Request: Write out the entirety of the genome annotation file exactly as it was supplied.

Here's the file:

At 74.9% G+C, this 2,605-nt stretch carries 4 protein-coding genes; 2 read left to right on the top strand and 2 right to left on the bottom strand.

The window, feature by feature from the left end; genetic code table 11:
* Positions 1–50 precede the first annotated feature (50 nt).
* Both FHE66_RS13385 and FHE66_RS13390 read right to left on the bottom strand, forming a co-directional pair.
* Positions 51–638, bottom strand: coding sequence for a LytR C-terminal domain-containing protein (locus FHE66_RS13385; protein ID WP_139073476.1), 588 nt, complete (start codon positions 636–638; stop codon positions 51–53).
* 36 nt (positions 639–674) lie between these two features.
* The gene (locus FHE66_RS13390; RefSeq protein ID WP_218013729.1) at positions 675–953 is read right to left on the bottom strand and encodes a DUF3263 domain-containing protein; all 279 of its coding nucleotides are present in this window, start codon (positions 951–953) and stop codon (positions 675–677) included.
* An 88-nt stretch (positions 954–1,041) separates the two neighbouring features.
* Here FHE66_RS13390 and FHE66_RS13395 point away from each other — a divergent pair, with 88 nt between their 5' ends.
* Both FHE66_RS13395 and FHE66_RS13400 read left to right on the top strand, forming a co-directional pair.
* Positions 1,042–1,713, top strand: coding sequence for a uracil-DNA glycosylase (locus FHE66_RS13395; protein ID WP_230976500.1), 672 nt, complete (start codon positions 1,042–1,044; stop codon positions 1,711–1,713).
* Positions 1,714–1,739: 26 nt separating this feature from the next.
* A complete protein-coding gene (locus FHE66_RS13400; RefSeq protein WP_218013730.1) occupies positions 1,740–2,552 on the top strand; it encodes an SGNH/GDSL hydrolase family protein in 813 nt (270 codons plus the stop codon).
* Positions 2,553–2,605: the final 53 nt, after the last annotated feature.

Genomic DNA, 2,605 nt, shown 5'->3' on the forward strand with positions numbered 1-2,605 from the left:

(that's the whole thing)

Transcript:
At 74.9% G+C, this 2,605-nt stretch carries 4 protein-coding genes; 2 read left to right on the top strand and 2 right to left on the bottom strand.

The window, feature by feature from the left end; genetic code table 11:
* Positions 1–50 precede the first annotated feature (50 nt).
* Both FHE66_RS13385 and FHE66_RS13390 read right to left on the bottom strand, forming a co-directional pair.
* Positions 51–638, bottom strand: coding sequence for a LytR C-terminal domain-containing protein (locus FHE66_RS13385; protein ID WP_139073476.1), 588 nt, complete (start codon positions 636–638; stop codon positions 51–53).
* 36 nt (positions 639–674) lie between these two features.
* The gene (locus FHE66_RS13390; RefSeq protein ID WP_218013729.1) at positions 675–953 is read right to left on the bottom strand and encodes a DUF3263 domain-containing protein; all 279 of its coding nucleotides are present in this window, start codon (positions 951–953) and stop codon (positions 675–677) included.
* An 88-nt stretch (positions 954–1,041) separates the two neighbouring features.
* Here FHE66_RS13390 and FHE66_RS13395 point away from each other — a divergent pair, with 88 nt between their 5' ends.
* Both FHE66_RS13395 and FHE66_RS13400 read left to right on the top strand, forming a co-directional pair.
* Positions 1,042–1,713, top strand: coding sequence for a uracil-DNA glycosylase (locus FHE66_RS13395; protein ID WP_230976500.1), 672 nt, complete (start codon positions 1,042–1,044; stop codon positions 1,711–1,713).
* Positions 1,714–1,739: 26 nt separating this feature from the next.
* A complete protein-coding gene (locus FHE66_RS13400; RefSeq protein WP_218013730.1) occupies positions 1,740–2,552 on the top strand; it encodes an SGNH/GDSL hydrolase family protein in 813 nt (270 codons plus the stop codon).
* Positions 2,553–2,605: the final 53 nt, after the last annotated feature.

Genomic DNA, 2,605 nt, shown 5'->3' on the forward strand with positions numbered 1-2,605 from the left: